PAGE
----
Option B | Notes & Reflections

Posted on May 11, 2017

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Sheryl Sandberg & Adam Grant. Option B: Facing Adversity, Building Resilience, and Finding Joy. Alfred A. Knopf, 2017. (226 pages)

OptionB.orgSheryl Sandberg’s Advice for Grieving, by REBECCA J. ROSEN, The AtlanticIn Option B, Sheryl Sandberg Takes the Hacker Way Through Grief, by Davey Alba, Wired; Life After Death, BY BELINDA LUSCOMBE, Time; Jenny Anderson review, Quartz; Sheryl Sandberg’s “Option B” and the Facebook Way To Grieve, by Rebecca Mead, The New Yorker.

Introduction

Grief is a demanding companion. (7)

We all encounter hardships. … The question is: When these things happen, what do we do next? (10)

Resilience is the strength and speed of our response to adversity–and we can build it. It isn’t about having a backbone. It’s about strengthening the muscles around our backbone. (10)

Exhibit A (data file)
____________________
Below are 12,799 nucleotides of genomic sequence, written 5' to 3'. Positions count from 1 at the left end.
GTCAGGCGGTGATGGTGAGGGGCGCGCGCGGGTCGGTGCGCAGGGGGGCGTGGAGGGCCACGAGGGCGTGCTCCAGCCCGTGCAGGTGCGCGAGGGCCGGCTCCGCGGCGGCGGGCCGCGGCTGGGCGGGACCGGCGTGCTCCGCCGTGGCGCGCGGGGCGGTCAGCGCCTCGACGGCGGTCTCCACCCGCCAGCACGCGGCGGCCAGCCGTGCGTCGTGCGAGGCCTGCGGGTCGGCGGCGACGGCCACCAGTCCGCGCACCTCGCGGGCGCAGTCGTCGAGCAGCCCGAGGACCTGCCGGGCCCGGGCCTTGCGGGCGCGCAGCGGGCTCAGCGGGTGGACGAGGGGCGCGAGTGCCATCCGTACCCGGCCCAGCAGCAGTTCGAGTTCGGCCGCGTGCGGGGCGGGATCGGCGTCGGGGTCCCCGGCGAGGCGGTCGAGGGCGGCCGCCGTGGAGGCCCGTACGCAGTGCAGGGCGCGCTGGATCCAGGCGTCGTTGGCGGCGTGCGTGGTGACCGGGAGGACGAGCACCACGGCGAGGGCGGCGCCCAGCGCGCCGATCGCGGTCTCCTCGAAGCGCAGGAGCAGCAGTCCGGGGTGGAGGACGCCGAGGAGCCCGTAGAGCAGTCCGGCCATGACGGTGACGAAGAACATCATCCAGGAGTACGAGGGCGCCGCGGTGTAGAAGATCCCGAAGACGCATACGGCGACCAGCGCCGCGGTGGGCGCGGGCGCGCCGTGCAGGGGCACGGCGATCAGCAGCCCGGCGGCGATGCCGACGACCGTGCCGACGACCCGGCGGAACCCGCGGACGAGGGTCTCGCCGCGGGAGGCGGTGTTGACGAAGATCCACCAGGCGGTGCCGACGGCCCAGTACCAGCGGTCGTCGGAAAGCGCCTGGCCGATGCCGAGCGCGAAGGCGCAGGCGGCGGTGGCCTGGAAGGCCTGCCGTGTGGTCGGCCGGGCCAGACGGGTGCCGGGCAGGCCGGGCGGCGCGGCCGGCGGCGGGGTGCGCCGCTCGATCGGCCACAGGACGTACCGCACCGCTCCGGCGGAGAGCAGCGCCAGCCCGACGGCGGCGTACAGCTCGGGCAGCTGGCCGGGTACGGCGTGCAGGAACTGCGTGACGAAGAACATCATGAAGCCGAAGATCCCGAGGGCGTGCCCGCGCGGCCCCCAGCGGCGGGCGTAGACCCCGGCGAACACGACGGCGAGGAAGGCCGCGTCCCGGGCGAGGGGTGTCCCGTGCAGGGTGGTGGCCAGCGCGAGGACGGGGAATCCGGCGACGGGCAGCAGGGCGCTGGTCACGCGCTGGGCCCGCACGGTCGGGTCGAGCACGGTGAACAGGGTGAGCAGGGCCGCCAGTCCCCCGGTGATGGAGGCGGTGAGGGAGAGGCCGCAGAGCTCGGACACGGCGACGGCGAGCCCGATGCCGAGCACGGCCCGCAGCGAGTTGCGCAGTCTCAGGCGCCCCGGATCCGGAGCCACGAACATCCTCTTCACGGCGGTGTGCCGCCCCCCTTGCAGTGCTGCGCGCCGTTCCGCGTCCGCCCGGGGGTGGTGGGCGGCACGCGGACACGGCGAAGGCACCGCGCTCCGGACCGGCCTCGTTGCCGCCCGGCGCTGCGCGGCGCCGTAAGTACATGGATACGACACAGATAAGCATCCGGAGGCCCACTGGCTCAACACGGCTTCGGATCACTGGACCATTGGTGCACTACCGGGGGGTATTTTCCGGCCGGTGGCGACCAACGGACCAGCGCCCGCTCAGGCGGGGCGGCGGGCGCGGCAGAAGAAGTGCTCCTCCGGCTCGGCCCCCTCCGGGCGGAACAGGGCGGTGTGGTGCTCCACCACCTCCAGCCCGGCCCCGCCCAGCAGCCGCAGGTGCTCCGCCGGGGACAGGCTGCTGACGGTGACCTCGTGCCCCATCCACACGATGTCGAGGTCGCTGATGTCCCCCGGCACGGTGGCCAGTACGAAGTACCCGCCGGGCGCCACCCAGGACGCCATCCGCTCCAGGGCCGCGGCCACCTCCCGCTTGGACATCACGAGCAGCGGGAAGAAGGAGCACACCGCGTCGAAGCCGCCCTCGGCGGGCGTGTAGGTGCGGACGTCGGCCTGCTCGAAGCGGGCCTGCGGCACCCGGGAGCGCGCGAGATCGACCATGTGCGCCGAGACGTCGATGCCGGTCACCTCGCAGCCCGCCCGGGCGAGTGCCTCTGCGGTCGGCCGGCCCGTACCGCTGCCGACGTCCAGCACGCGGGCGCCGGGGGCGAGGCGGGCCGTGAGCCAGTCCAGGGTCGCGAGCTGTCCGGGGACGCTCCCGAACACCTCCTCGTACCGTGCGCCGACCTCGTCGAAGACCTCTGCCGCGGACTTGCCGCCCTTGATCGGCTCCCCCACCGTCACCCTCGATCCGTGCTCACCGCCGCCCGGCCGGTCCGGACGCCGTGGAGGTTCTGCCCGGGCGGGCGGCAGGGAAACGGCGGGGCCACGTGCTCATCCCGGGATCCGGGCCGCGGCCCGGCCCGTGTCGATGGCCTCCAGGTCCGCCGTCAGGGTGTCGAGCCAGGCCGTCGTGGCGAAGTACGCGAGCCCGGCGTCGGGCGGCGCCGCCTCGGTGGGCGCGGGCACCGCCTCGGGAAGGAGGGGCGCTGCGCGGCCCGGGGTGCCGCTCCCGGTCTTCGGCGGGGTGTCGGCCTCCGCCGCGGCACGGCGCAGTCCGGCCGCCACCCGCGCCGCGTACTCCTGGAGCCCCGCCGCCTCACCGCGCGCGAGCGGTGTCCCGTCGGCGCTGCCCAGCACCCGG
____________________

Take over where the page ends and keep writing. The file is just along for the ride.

I also believe that it is possible to experience pre-traumatic growth–that you don’t have to experience tragedy to build your resilience for whatever lies ahead. (12)

1. Breathing Again

…psychologist Martin Seligman found that three P’s can stunt recovery: (1) personalization–the belief that we are at fault; (2) pervasiveness–the belief that an event will affect all areas of our life; and (3) permanence–the belief that the aftershocks of the event will last forever. (16)

…not everything that happens to us happens because of us. (17)

…by blaming myself I was delaying my recovery, which also meant I was delaying my kids’ recovery. … I hadn’t interrupted everyone’s lives; tragedy had. (18)

After the death of a loved one, only 60 percent of private sector workers get paid time off–and usually just a few days. When they return to work grief can interfere with their job performance. The economic stress that frequently follows bereavement is like a one-two punch. In the United States alone, grief-related losses in productivity may cost companies as much as $75 billion annually. (20)

Studies of “affective forecasting”–our predictions of how we’ll feel in the future–reveal that we tend to overestimate how long negative events will affect us. (21)